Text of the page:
Continuous deployment, automated unit testing, code analysis & reports, git repo’s, Laravel 4 using Composer. This must be a dream project right? Well, yes, if you have it working correctly. It took me a while to get everything working together but now it works like a charm. I chose to deploy via my macbook, but some people might find it handier to install this setup on a public webserver so they can bind their commits to automated deployments, use it as a team, ….
Anyway, this tutorial will be about deployment for php projects (Laravel 4 in particular) on OS X. I’m assuming you already have a webserver up & running (I’m using MAMP).

1) Install Jenkins

Go to and install Jenkins for Mac OS X, make sure to use seperate new user. Here’s a great tutorial about this:

– Jenkins in your dock:
– JenkinsMobi (iOS app):

2) Configure Jenkins

I strongly recommend you to follow this tutorial as it has almost everything documented for deploying php apps through Jenkins. My setup is actually based on this documentation.

Download the Jenkins plugins listed on the website. I’m using these:
– Jenkins Mailer Plugin
– External Monitor Job Type Plugin
– Ant Plugin
– Static Analysis Utitlities
– Checkstyle Plug-in
– Credentials Plugin
– Jenkins CVS Plug-in
– Duplicate Code Scanner Plug-in
– Jenkins Email Extension Plugin
– FTP publisher plugin
– Jenkins GIT client plugin
– Jenkins GIT plugin
– GitHub API Plugin
– Github plugin
– HTML Publisher plugin
– Jenkins JDepend Plugin
– Plot plugin
– PMD Plug-in
– Publish Over FTP
– xUnit Plugin

3) Configure a new project

Install the jenkins-php’s job template tutorial. When you want to create a new project, simply copy the job template project and modify it as you want.

4) Connect your git repo

Connect your git repo to jenkins. Make sure to use the git protocol ( if you setup key pairs. If you’re using the http:// github url it will keep asking for credentials even though your key pairs are correctly installed.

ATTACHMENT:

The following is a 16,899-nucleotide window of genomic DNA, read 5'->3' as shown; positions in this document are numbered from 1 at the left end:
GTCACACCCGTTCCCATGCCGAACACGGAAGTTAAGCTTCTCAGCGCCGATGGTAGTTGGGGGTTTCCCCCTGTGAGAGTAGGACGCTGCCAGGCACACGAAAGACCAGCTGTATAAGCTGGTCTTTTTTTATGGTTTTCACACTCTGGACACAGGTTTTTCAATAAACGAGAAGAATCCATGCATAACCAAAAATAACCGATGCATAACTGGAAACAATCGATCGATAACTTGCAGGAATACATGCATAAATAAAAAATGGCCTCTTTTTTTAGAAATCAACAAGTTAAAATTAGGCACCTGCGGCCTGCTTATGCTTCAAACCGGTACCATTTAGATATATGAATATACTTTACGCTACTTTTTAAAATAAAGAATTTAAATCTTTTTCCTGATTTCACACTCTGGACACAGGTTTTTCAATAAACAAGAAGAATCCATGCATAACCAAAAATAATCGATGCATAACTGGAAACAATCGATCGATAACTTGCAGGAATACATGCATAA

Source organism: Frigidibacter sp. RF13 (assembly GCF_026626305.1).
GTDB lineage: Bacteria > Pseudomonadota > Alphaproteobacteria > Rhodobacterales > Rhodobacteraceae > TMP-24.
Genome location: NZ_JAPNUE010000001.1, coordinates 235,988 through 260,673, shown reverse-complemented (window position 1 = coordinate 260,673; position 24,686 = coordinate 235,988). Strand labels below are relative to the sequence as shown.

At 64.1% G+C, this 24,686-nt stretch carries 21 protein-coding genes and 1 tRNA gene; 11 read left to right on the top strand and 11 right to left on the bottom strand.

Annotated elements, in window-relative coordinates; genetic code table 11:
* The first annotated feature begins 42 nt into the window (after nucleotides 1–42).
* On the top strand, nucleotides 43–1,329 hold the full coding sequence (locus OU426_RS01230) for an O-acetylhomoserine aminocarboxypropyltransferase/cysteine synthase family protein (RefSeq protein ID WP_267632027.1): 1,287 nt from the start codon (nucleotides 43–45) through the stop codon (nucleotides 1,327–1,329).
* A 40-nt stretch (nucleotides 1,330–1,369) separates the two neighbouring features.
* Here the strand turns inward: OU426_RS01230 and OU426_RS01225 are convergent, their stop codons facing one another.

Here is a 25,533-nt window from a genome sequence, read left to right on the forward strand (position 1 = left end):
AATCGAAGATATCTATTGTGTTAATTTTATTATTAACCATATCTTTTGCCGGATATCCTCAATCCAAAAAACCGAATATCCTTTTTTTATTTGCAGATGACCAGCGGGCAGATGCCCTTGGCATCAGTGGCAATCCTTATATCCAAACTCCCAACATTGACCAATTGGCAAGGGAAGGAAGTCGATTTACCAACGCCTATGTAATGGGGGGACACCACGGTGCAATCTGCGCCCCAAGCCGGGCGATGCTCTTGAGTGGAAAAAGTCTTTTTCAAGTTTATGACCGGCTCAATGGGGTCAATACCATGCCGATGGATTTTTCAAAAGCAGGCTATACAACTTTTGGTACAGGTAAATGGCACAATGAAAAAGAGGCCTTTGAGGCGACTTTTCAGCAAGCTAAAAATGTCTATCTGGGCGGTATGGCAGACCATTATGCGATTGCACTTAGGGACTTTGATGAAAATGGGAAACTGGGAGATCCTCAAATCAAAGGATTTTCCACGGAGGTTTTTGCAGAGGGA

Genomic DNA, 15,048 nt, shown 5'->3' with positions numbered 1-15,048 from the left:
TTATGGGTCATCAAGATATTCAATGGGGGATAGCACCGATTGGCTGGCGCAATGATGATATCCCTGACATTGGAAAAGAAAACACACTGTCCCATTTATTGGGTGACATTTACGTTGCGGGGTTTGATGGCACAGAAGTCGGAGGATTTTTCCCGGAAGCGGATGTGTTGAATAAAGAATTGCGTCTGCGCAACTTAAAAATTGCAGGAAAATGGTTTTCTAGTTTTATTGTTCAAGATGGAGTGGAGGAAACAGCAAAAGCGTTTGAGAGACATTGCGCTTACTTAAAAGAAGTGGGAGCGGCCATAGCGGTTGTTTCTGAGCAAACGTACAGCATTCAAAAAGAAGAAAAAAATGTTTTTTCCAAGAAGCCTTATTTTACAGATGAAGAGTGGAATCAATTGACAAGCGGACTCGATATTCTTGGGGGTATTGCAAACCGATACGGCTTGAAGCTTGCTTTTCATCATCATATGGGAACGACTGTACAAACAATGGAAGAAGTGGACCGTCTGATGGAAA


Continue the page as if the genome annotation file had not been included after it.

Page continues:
5) Install Composer

Use this tutorial to install Composer:

And put it in your bin directory so every user can use this great piece of software:

cp composer.phar /usr/local/bin/composer

If you’re using composer you will at one point notice it will clone your depency repo’s using git everytime you build your application. And this gave me some Jenkins problems.. Even though the normal ‘composer update’ worked like a charm under my jenkins user, Jenkins itself was giving problems.

[exec] [RuntimeException]
[exec] Failed to clone, git was not found, check that it is installed and in your PATH env.
[exec] sh: git: command not found

more @

To fix this, go to http://localhost:8080/configure -> Global configuration -> Environment variables
And add this:
name = PATH
value = /usr/local/git/bin:$PATH

As you can see in the following picture, composer is now fully working in our build process:

6) Install some additional PHP packages

Now of course we want code statistics, automated unit testing, auto generated API documentation, coverage reports, etc so we need to install some extra tools:

pear (
Follow this quick guide to install pear:

phpdox (

sudo pear config-set auto_discover 1
sudo pear install

phpunit (

sudo pear channel-discover
sudo pear install phpunit/PHPUnit

phploc (

sudo pear config-set auto_discover 1
sudo pear install

pdepend (

sudo pear channel-discover
sudo pear install pdepend/PHP_Depend-beta


sudo pear channel-discover
sudo pear install --alldeps phpqatools/PHP_CodeBrowser

7) Create your build file

Next we create our build.xml file and we make sure it’s executed correctly by Jenkins (check Project -> Building steps). Put this file in your /jobs/PROJECT directory.

Here’s mine:

Note: you can test the build file manually by executing this command. So no need to build via Jenkins and download 24 composer repo’s before it starts executing the ant build file.

ant -f build.xml -v

You will also need some additional XML config files:

PROJECT/phpcs.xml ->

PROJECT/phpdox.xml ->

PROJECT/phpmd.xml ->

You will also have to alter your Laravel’s phpunit.xml file: (the one in your root folder)

8) Build your application

Now try to build your application through Jenkins. Enjoy!

Here’s how it should look like:

And some fancy screenshots:


These are just some Jenkins screenshots.. our build file is also generating documentation, code coverage, getc which you can find in PROJECT/workspace/build/ and PROJECT/build

Interesting links: